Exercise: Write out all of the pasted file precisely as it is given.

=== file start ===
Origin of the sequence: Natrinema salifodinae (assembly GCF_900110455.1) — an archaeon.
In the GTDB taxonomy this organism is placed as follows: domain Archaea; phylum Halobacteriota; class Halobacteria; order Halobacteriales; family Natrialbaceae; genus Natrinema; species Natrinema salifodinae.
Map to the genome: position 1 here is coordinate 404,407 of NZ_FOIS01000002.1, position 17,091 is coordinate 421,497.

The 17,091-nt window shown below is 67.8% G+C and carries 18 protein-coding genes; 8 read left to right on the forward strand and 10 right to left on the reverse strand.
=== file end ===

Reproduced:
Origin of the sequence: Natrinema salifodinae (assembly GCF_900110455.1) — an archaeon.
In the GTDB taxonomy this organism is placed as follows: domain Archaea; phylum Halobacteriota; class Halobacteria; order Halobacteriales; family Natrialbaceae; genus Natrinema; species Natrinema salifodinae.
Map to the genome: position 1 here is coordinate 404,407 of NZ_FOIS01000002.1, position 17,091 is coordinate 421,497.

The 17,091-nt window shown below is 67.8% G+C and carries 18 protein-coding genes; 8 read left to right on the forward strand and 10 right to left on the reverse strand.